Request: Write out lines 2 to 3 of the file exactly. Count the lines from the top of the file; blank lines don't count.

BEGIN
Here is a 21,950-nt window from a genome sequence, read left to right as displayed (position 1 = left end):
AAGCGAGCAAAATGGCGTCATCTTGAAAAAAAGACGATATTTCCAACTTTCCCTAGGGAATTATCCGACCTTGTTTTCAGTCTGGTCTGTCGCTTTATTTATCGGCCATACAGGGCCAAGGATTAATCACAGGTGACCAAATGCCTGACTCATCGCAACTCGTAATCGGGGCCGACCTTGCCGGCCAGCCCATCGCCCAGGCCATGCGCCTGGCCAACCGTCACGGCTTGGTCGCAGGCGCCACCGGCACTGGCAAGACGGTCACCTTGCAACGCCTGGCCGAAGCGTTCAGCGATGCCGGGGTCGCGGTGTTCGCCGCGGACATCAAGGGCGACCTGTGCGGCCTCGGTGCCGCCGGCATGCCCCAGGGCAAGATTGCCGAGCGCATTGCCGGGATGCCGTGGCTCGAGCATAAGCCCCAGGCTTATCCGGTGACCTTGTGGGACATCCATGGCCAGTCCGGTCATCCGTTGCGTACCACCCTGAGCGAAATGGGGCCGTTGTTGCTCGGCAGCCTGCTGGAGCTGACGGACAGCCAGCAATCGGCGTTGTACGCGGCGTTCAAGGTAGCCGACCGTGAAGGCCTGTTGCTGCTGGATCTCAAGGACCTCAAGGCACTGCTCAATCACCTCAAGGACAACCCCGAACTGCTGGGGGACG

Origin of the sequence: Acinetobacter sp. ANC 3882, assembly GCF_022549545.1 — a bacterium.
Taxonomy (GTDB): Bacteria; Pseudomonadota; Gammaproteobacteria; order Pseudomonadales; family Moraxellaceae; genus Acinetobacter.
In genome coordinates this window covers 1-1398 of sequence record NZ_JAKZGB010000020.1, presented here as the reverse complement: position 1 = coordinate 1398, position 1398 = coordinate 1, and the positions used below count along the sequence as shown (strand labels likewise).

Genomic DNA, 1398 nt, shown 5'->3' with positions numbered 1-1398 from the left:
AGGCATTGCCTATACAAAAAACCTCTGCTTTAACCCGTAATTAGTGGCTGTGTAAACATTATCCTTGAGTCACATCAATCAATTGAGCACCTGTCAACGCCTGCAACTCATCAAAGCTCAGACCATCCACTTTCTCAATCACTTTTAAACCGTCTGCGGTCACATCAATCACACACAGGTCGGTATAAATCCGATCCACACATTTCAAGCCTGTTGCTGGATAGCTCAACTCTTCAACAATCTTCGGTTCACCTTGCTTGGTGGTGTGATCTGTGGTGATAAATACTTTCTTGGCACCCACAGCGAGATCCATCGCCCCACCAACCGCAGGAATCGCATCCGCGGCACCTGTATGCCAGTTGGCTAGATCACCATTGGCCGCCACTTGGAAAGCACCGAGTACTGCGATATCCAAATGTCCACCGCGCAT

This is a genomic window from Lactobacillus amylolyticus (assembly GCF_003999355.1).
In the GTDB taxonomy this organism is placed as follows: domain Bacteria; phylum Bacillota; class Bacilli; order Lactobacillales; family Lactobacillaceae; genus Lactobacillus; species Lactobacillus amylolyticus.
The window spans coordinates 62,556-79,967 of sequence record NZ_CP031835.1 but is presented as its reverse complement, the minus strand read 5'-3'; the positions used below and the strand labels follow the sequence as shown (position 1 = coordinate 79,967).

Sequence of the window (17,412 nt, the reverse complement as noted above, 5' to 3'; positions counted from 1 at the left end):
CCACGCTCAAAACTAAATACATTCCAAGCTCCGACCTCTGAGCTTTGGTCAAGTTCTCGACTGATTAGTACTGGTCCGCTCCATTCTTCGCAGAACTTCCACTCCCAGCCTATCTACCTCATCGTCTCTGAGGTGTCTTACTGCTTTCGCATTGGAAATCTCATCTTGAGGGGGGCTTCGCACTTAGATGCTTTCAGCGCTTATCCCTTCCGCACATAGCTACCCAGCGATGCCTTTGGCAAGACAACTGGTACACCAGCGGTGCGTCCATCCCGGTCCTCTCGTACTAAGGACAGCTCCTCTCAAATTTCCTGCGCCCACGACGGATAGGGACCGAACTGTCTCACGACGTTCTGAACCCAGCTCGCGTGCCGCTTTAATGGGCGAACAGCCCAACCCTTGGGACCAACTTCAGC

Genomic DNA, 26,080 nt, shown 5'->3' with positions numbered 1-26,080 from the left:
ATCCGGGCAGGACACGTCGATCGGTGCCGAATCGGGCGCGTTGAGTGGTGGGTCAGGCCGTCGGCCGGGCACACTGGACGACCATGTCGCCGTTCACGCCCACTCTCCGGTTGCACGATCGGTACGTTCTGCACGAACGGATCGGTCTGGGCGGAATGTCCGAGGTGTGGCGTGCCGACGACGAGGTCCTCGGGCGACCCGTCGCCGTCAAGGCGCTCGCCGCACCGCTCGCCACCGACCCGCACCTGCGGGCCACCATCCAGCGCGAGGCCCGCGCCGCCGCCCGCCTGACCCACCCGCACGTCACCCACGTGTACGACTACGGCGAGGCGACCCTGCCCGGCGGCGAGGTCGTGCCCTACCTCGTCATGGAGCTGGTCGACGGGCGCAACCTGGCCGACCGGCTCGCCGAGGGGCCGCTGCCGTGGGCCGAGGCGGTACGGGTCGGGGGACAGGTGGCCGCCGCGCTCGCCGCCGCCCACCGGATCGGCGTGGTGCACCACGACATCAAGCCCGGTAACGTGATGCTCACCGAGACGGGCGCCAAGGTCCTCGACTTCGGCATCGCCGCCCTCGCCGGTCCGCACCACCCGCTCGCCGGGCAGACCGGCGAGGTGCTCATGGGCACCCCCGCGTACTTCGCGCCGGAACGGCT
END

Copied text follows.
AAGCGAGCAAAATGGCGTCATCTTGAAAAAAAGACGATATTTCCAACTTTCCCTAGGGAATTATCCGACCTTGTTTTCAGTCTGGTCTGTCGCTTTATTTATCGGCCATACAGGGCCAAGGATTAATCACAGGTGACCAAATGCCTGACTCATCGCAACTCGTAATCGGGGCCGACCTTGCCGGCCAGCCCATCGCCCAGGCCATGCGCCTGGCCAACCGTCACGGCTTGGTCGCAGGCGCCACCGGCACTGGCAAGACGGTCACCTTGCAACGCCTGGCCGAAGCGTTCAGCGATGCCGGGGTCGCGGTGTTCGCCGCGGACATCAAGGGCGACCTGTGCGGCCTCGGTGCCGCCGGCATGCCCCAGGGCAAGATTGCCGAGCGCATTGCCGGGATGCCGTGGCTCGAGCATAAGCCCCAGGCTTATCCGGTGACCTTGTGGGACATCCATGGCCAGTCCGGTCATCCGTTGCGTACCACCCTGAGCGAAATGGGGCCGTTGTTGCTCGGCAGCCTGCTGGAGCTGACGGACAGCCAGCAATCGGCGTTGTACGCGGCGTTCAAGGTAGCCGACCGTGAAGGCCTGTTGCTGCTGGATCTCAAGGACCTCAAGGCACTGCTCAATCACCTCAAGGACAACCCCGAACTGCTGGGGGACG

Origin of the sequence: Acinetobacter sp. ANC 3882, assembly GCF_022549545.1 — a bacterium.